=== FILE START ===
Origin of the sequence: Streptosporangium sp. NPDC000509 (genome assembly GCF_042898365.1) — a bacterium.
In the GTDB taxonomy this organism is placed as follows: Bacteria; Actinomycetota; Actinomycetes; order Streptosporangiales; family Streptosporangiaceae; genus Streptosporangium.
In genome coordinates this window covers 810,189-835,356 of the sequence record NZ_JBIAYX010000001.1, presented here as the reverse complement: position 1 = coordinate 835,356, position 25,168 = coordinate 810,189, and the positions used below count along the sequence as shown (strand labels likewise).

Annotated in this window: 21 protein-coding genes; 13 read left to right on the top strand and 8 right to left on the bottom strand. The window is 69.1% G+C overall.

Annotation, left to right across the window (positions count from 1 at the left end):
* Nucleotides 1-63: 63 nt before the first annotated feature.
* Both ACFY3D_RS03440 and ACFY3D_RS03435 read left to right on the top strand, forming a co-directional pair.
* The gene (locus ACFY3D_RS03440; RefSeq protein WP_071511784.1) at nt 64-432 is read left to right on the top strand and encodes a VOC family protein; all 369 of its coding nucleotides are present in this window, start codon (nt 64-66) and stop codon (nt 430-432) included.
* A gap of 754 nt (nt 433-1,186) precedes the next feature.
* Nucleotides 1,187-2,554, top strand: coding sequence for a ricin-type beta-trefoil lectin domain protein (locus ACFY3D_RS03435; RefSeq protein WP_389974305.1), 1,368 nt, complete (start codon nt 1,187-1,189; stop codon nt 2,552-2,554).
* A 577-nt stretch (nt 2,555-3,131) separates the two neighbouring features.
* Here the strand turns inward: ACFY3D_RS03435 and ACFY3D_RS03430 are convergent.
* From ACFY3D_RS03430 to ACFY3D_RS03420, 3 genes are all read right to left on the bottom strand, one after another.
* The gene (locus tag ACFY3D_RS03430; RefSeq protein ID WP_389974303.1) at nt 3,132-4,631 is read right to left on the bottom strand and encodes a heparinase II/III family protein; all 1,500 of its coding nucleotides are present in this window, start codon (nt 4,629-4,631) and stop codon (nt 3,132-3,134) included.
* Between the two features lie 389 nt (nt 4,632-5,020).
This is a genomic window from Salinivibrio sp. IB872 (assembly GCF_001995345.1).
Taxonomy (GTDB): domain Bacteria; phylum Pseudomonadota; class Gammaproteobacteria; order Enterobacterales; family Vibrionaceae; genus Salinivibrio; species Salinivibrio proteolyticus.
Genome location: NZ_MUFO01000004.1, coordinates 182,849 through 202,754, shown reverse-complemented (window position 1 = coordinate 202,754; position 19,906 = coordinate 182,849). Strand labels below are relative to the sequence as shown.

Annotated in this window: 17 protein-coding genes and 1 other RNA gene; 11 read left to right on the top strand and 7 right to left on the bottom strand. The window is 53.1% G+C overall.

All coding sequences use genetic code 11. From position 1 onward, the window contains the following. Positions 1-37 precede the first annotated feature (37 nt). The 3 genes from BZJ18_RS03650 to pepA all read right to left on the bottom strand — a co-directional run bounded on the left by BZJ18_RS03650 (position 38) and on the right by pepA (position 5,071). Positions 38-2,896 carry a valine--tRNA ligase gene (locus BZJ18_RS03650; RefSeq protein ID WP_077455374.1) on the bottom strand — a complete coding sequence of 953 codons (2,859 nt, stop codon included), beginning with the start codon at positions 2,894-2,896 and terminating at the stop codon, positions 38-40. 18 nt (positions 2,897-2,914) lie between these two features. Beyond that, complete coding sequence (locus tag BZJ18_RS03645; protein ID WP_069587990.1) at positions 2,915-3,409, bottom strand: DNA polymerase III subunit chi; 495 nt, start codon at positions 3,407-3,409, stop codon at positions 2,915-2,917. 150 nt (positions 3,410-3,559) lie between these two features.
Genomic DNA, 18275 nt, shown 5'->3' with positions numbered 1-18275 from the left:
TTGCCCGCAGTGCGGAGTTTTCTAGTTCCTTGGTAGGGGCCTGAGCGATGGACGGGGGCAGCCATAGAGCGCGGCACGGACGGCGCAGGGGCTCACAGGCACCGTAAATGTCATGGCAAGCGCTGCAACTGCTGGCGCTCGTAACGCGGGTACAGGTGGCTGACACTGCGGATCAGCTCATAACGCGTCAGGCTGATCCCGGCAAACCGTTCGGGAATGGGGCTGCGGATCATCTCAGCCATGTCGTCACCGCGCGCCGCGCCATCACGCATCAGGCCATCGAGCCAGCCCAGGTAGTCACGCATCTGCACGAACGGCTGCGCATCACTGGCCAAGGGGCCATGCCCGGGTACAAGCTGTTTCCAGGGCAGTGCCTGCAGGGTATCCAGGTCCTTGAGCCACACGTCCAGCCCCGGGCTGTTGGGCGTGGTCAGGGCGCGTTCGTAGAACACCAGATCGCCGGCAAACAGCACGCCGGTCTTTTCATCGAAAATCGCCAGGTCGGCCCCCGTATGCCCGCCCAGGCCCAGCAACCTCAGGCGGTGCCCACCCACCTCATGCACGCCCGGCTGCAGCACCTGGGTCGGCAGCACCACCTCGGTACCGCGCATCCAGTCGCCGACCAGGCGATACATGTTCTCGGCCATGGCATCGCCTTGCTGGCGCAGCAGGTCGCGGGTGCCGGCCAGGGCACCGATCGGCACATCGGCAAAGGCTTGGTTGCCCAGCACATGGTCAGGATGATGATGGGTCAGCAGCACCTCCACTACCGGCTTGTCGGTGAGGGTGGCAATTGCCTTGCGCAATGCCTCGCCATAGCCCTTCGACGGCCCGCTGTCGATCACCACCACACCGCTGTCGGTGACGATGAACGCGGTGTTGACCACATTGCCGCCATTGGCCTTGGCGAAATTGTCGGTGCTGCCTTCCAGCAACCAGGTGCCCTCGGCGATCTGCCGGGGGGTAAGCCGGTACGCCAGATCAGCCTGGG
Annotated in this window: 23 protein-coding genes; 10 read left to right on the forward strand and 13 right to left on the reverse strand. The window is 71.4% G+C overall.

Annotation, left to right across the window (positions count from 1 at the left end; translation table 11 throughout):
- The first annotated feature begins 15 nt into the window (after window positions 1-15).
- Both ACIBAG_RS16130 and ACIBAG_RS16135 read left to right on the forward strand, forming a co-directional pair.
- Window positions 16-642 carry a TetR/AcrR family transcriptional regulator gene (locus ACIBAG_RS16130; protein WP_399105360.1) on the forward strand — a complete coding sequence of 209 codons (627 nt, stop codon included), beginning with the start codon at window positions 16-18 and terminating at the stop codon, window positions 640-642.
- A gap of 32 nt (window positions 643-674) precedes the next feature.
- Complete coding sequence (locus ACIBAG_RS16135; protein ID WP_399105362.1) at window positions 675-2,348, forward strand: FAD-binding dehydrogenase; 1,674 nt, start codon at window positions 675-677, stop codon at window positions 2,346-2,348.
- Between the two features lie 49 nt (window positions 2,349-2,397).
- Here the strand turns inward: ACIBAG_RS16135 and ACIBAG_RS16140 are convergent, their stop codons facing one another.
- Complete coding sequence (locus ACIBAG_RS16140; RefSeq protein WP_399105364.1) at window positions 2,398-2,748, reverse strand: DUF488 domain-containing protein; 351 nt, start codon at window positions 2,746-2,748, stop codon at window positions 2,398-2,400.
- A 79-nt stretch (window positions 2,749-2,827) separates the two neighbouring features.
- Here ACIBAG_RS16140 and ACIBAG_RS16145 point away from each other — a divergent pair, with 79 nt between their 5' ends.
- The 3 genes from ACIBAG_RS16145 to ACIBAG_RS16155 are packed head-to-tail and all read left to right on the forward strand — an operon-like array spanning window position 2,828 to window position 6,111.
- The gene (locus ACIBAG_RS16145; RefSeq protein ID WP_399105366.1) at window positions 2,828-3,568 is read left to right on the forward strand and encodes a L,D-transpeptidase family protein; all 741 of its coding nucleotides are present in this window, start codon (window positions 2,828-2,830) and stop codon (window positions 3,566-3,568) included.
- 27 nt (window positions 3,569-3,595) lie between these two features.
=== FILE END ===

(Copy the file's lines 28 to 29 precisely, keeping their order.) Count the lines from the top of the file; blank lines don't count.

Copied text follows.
- A gap of 32 nt (window positions 643-674) precedes the next feature.
- Complete coding sequence (locus ACIBAG_RS16135; protein ID WP_399105362.1) at window positions 675-2,348, forward strand: FAD-binding dehydrogenase; 1,674 nt, start codon at window positions 675-677, stop codon at window positions 2,346-2,348.